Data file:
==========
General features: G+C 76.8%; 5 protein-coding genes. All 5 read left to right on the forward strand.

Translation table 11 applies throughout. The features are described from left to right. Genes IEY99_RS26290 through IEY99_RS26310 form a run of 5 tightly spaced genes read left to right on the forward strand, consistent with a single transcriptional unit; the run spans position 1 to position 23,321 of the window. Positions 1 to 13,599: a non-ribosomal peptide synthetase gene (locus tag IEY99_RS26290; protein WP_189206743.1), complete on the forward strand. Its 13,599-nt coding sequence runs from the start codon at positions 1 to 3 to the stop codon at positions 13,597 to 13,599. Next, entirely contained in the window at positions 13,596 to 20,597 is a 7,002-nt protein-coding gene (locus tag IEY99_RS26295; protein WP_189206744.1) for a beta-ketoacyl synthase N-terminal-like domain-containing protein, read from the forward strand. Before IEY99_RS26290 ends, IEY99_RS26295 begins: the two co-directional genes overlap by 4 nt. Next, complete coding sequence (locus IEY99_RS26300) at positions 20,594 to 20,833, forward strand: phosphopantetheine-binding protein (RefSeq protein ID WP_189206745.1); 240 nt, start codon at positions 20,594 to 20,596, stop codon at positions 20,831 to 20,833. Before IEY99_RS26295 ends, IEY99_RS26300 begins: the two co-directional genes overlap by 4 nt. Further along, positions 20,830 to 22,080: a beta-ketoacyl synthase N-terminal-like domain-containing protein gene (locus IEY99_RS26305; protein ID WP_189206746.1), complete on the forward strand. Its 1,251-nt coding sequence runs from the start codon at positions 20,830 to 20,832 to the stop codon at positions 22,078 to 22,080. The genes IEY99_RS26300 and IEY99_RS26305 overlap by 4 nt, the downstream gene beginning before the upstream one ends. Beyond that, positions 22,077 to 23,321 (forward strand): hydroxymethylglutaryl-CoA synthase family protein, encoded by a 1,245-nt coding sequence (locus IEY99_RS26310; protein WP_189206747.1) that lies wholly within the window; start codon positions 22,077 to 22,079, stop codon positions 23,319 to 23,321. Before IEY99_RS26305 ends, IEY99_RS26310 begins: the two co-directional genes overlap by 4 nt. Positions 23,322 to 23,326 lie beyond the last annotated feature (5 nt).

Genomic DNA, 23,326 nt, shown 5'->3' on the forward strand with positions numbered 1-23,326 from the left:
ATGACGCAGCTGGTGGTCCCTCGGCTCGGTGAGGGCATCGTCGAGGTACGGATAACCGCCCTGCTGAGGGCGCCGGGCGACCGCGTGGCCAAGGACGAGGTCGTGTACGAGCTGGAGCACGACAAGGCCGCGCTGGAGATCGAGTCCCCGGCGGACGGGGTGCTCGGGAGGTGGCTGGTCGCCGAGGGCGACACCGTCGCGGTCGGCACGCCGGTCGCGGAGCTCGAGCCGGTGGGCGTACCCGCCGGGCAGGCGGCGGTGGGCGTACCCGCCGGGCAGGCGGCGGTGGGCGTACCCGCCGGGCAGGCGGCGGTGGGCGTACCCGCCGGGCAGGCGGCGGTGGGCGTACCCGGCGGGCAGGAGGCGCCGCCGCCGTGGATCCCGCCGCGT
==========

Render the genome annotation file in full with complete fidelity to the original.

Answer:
General features: G+C 76.8%; 5 protein-coding genes. All 5 read left to right on the forward strand.

Translation table 11 applies throughout. The features are described from left to right. Genes IEY99_RS26290 through IEY99_RS26310 form a run of 5 tightly spaced genes read left to right on the forward strand, consistent with a single transcriptional unit; the run spans position 1 to position 23,321 of the window. Positions 1 to 13,599: a non-ribosomal peptide synthetase gene (locus tag IEY99_RS26290; protein WP_189206743.1), complete on the forward strand. Its 13,599-nt coding sequence runs from the start codon at positions 1 to 3 to the stop codon at positions 13,597 to 13,599. Next, entirely contained in the window at positions 13,596 to 20,597 is a 7,002-nt protein-coding gene (locus tag IEY99_RS26295; protein WP_189206744.1) for a beta-ketoacyl synthase N-terminal-like domain-containing protein, read from the forward strand. Before IEY99_RS26290 ends, IEY99_RS26295 begins: the two co-directional genes overlap by 4 nt. Next, complete coding sequence (locus IEY99_RS26300) at positions 20,594 to 20,833, forward strand: phosphopantetheine-binding protein (RefSeq protein ID WP_189206745.1); 240 nt, start codon at positions 20,594 to 20,596, stop codon at positions 20,831 to 20,833. Before IEY99_RS26295 ends, IEY99_RS26300 begins: the two co-directional genes overlap by 4 nt. Further along, positions 20,830 to 22,080: a beta-ketoacyl synthase N-terminal-like domain-containing protein gene (locus IEY99_RS26305; protein ID WP_189206746.1), complete on the forward strand. Its 1,251-nt coding sequence runs from the start codon at positions 20,830 to 20,832 to the stop codon at positions 22,078 to 22,080. The genes IEY99_RS26300 and IEY99_RS26305 overlap by 4 nt, the downstream gene beginning before the upstream one ends. Beyond that, positions 22,077 to 23,321 (forward strand): hydroxymethylglutaryl-CoA synthase family protein, encoded by a 1,245-nt coding sequence (locus IEY99_RS26310; protein WP_189206747.1) that lies wholly within the window; start codon positions 22,077 to 22,079, stop codon positions 23,319 to 23,321. Before IEY99_RS26305 ends, IEY99_RS26310 begins: the two co-directional genes overlap by 4 nt. Positions 23,322 to 23,326 lie beyond the last annotated feature (5 nt).

Genomic DNA, 23,326 nt, shown 5'->3' on the forward strand with positions numbered 1-23,326 from the left:
ATGACGCAGCTGGTGGTCCCTCGGCTCGGTGAGGGCATCGTCGAGGTACGGATAACCGCCCTGCTGAGGGCGCCGGGCGACCGCGTGGCCAAGGACGAGGTCGTGTACGAGCTGGAGCACGACAAGGCCGCGCTGGAGATCGAGTCCCCGGCGGACGGGGTGCTCGGGAGGTGGCTGGTCGCCGAGGGCGACACCGTCGCGGTCGGCACGCCGGTCGCGGAGCTCGAGCCGGTGGGCGTACCCGCCGGGCAGGCGGCGGTGGGCGTACCCGCCGGGCAGGCGGCGGTGGGCGTACCCGCCGGGCAGGCGGCGGTGGGCGTACCCGCCGGGCAGGCGGCGGTGGGCGTACCCGGCGGGCAGGAGGCGCCGCCGCCGTGGATCCCGCCGCGT